Today The Guardian published a very thorough Q&A about European immigration to the UK and addressed some of the routinely asked questions about immigration, particularly as UKIP and the Tories seem to want to make immigration an issue at the next election. As I was reading the article, I was reminded that many of the persistent questions that people have about immigration have existed for a long time and have been addressed, in one way or another, since the 1960s. One of my ideas for a future research project would be to map which questions have been continually addressed in anti-racist literature since the 1960s and how these ‘myths debunked’ or ‘questions answered’ pieces have changed since then.
As a quick experiment, I found five pieces written in this format since 2001 (including today’s piece). The five pieces were:
All address the issue of immigration to the UK, although two of the earliest (from 2001 and 2003 respectively) focus on asylum while the latter focus on EU immigration (as well as asylum in the case of one from 2o12). I looked to see whether similar questions were raised in all five and which questions were specific to each piece – hoping to see some some trends and indicators of the wider debate about immigration occurring at a particular time.
Some of the reoccurring themes that were present were:
The severity of Britain’s immigration control system
Myth:… Britain is a ‘soft touch’ (2001)
MYTH: Britain is a soft touch (2012)
That ‘bogus’ asylum seekers outnumber genuine ones
Myth: Only a tiny proportion of refugees are genuine, and the rest are ineligible for asylum. (2001)
Aren’t most of them “bogus”? (2003)
Migrants receive a greater amount of state benefits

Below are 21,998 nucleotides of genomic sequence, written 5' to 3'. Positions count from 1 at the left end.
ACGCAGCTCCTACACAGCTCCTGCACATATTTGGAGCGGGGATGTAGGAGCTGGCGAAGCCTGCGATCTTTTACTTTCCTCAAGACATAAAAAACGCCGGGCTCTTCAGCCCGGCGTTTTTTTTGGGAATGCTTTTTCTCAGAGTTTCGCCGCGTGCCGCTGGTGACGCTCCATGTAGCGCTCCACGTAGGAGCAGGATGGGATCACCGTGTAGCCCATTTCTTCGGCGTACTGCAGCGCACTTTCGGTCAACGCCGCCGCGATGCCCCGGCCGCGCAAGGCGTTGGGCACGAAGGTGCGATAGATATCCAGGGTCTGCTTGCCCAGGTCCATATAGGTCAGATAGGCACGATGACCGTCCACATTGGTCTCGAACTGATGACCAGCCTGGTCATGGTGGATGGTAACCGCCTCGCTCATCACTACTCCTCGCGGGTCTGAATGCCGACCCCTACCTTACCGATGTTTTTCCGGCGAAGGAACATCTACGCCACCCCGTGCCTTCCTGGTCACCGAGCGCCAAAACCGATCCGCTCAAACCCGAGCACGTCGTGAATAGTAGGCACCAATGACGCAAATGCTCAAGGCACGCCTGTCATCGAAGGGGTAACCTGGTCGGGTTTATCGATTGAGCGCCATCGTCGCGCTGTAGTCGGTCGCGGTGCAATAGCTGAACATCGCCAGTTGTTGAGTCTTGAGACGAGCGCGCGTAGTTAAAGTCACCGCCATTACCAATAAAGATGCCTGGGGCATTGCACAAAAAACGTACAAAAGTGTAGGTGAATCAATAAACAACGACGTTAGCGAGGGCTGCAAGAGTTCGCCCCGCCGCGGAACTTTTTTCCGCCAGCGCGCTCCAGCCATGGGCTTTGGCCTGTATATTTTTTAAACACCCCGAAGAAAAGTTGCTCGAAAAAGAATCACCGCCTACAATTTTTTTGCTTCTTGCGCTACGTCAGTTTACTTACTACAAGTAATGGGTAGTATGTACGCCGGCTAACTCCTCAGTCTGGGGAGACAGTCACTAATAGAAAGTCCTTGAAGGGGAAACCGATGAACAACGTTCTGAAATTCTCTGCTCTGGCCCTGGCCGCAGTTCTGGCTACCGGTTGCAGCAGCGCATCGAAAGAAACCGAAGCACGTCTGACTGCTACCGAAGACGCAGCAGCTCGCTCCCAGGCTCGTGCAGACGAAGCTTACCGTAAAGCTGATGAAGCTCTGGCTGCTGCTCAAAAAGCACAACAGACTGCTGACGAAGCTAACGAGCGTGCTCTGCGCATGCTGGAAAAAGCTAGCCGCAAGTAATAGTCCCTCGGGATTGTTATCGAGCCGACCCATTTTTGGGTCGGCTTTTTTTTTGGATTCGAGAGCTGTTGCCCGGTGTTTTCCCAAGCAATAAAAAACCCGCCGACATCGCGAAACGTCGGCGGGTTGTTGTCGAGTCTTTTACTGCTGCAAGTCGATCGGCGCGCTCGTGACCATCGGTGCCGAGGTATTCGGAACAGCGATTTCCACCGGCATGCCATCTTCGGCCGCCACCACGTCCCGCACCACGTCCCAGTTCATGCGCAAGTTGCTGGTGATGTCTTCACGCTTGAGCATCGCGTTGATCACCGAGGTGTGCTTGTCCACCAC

Myth: Asylum seekers get huge State handouts (2001)
Why do they get more benefits than people who’ve always lived here? (2003)
Myth 1 Migrants are ‘benefit tourists’ (2004)
MYTH: They come here for our generous welfare system (2012)
Do we have a problem in the UK with benefit tourism? (2014)
Migrants are abusing the NHS
Myth: The numbers of asylum seekers using State-provided services, such as the National Health
Service,are spiralling out of control and crippling the services. (2001)
Myth 3 Migrants are ripping off the NHS (2004)
MYTH: They are draining public services (2012)
But what about the argument about pressure on the public services? (2014)
Migrants are taking British jobs
Myth: Most asylum seekers are ‘economic migrants’. (2001)
Why are they allowed to take our jobs? (2003)
Myth 2 Migrants will take British jobs (2004)
But how can this be? Isn’t it just the economics of supply and demand – if you increase supply of workers, wages will fall? And if an immigrant takes a job, then a British worker can’t. (2014)
As part of my research into the history of British immigration control, I had a copy of a 1973 pamphlet by the Runnymede Trust that answered questions on immigration and found that similar questions could be found in the 1970s to those in the pieces from post-2001.
Regarding the severity of the immigration control system, the 1973 pamphlet had two questions:
How much illegal entry is there? Are the penalties severe?
Regarding the receipt of state benefits, it had this question:
Do immigrants cost the social services as a whole more?
And this one on the NHS:
Do immigrants cost the health service more?
And finally, on the issue of migrants taking jobs, the pamphlet asked these questions:
Do immigrants take white workers’ jobs? Do immigrant women go out to work? Are immigrants concentrated in a small number of jobs? Has the availability of immigrant labour prevented modernisation in industry?
So it seems evident from the small amount of source material that I have looked at that similar questions about immigration have persisted for a long time, although they are adapted or modified over time. I would like to try this on a much larger scale. Any suggestions of where to find more FAQs would be most welcome.
What might be just as interesting is seeing what kind of questions were asked in the past that are not asked today. For example, the 1973 Runnymede Trust pamphlet included the following questions:
Why have immigrants come here?
What about the Irish?
Why should we oppose racial discrimination if ‘discrimination’ in general is a part of life?
How do we know that racial discrimination is common?
Is it discriminatory to keep racial statistics?
Are ‘coloured unions’ desirable?
At this stage, this research project is only a pipe dream, but as usual, anyone interested should get in touch.